The first thing I did not like about the RC designs is that the secondary which requires tiny little adjustments is mounted on springs that gives an infinite amount of DoF. It makes no sense to me to have all that freedom and then have to control it with coarse thread screws. I needed to make a flat surface to butt the secondary against. That surface will also put the secondary very close to centered on the mechanical axis of the scope which will also make it easy to align with the focuser now aligned with the hole that supports it. But also, that surface had to allow for the tiny little adjustments and only tiny no matter what while still firmly holding the secondary. A rubber surface of some sort would meet the requirements. It acts as springs keeping positive tension on the bolts and still a flat. Rubber washer about 1" OD x 1/8 thick from the hardware store to the rescue. My scope (bought it used) had not spring on the center screws. Great! that encouraged me to "fix it". So, with the washer in place, I retracted the secondary collimation screws and snug the secondary against the washer. I put the laser in the focuser and with my hand/fingers I directed the beam on the secondary back to the laser while peeking from the front. Then adjusted the collimation screws to keep the beam on on the laser. When the two bright spot fall on top of each other, the secondary is collimated and as the video says you do not touch it again.
And yes, I can hear the reader asking "how are you going to adjust the FL". Well, in my opinion based on what I have learned, the right way to adjust the FL on these RCs is actually the big, fine thread and the retaining ring you see there where the secondary mirror assembly screws on to. When you use that you can change the distance of the secondary very accurately (fine thread) without disturbing your collimation. That is the same mechanism on guide scopes such as the Orion Mini and many others where the front element moves up and down.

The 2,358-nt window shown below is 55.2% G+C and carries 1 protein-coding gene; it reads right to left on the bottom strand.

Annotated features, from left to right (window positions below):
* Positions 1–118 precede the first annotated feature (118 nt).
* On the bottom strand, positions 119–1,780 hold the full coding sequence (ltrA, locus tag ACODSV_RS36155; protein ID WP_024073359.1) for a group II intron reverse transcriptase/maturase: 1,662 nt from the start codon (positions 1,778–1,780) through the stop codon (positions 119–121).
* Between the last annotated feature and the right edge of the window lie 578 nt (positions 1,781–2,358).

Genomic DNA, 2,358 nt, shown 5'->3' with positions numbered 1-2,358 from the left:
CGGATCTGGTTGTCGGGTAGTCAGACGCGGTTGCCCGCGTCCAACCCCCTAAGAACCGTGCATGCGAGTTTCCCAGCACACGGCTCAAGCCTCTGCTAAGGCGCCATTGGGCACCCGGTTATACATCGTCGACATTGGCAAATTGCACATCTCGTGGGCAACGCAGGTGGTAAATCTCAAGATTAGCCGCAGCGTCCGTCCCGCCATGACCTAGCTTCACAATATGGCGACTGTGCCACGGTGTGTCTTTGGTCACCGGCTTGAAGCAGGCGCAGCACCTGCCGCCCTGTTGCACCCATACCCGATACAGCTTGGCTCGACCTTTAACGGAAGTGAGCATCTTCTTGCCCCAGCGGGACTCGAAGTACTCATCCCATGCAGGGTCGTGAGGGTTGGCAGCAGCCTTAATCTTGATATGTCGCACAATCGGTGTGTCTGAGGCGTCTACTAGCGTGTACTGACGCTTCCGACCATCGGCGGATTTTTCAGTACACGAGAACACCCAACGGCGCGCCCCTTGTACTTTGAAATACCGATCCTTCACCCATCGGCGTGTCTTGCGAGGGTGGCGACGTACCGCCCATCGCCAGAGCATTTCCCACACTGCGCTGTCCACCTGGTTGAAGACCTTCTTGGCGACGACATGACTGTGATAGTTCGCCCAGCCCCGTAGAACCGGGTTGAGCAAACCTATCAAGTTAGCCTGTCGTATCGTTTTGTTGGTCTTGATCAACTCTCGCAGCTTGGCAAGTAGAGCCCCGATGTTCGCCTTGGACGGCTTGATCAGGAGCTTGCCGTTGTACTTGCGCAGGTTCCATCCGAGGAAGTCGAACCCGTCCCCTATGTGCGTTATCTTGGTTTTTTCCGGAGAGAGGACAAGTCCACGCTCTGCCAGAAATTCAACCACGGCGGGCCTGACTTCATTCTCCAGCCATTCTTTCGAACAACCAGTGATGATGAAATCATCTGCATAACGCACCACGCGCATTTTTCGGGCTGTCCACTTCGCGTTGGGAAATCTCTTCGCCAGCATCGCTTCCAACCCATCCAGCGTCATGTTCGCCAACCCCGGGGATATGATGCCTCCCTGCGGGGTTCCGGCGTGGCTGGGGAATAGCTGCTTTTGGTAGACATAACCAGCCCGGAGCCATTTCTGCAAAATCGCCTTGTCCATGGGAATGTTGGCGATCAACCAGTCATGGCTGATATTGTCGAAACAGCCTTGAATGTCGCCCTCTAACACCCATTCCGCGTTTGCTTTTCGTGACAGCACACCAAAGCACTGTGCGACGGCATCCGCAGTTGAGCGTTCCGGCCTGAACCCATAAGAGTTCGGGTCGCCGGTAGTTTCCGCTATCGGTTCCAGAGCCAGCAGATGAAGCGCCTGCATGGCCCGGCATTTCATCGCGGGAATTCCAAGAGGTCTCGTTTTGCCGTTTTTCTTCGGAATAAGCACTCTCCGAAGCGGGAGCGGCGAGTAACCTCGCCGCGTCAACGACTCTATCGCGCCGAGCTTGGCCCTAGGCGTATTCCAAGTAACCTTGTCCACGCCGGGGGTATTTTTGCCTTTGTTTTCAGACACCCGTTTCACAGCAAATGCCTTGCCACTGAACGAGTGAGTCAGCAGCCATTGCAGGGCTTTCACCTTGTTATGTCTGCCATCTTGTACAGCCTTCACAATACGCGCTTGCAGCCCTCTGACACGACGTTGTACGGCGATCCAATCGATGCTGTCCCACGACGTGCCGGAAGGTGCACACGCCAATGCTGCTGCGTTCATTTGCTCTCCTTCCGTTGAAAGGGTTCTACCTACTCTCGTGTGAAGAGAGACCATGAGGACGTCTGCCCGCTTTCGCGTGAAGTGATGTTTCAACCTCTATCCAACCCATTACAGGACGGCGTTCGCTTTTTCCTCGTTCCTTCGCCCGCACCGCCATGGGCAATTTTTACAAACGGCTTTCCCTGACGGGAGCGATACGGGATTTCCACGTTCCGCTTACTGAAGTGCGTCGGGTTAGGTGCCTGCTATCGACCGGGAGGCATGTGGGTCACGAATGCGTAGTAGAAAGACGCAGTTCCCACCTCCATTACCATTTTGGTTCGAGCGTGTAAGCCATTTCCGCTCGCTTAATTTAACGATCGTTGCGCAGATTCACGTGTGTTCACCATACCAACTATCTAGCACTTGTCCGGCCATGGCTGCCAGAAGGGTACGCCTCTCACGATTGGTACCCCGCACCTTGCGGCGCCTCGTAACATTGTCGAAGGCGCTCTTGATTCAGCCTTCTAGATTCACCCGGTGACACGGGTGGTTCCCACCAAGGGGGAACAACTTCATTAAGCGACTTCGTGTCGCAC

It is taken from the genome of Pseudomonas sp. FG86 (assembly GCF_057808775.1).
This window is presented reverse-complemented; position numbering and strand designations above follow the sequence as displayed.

At this point, I was ready to collimate my primary which now requires very little adjustment. I did not use the HG laser concentric circles here. The accuracy of those methods that use visual assessment of the roundness/concentricity depend too much on visual acuity that I do not have. So I use an iterative combination of reflection of the laser laser beam for the primary and cheshire for the focuser. For the focuser I only care to about putting the center spot of the cheshire back on the center donut of the secondary. For the primary, laser beam fall back on its own.
I again hear the reader saying "what about the GSO focuser issue". Well, in my opinion based on what I have learned, my GSO focuser has no issues. The problem is how you sit the focuser on the scope flange. Mine has a conical flange end and that is a "built in" tilt plate. By design or otherwise? I do not know. But in order to put the cheshire dot back in the center on this step, I place the scope face down, loosen the M91 collar, put a flashlight on the 45 deg cutout and center carefully while retightening the collar. When tightened and centered, I go back to the laser for the primary. Then I repeat until I can not improve the situation anymore.
An the result is what you see on the picture I uploaded. I went outside and the first out of focus start field was very clear to me I could no improve the results. So the picture you see went from my table to capture. No other adjustment were done.
Another very important thing to fixe before collimation is nosepiece tilt and that is well known. I bought a HG Paralizer with a T tread (not the one for eyepieces with a srew) and that works great.
Sorry for this long post but I do not how to explain it any shorter. The devil is always in the details.
I hope this helps you or someone else with the "universal frustration" . lol
I personally would not like this hobby without its complexity.
Let me know if you have questions.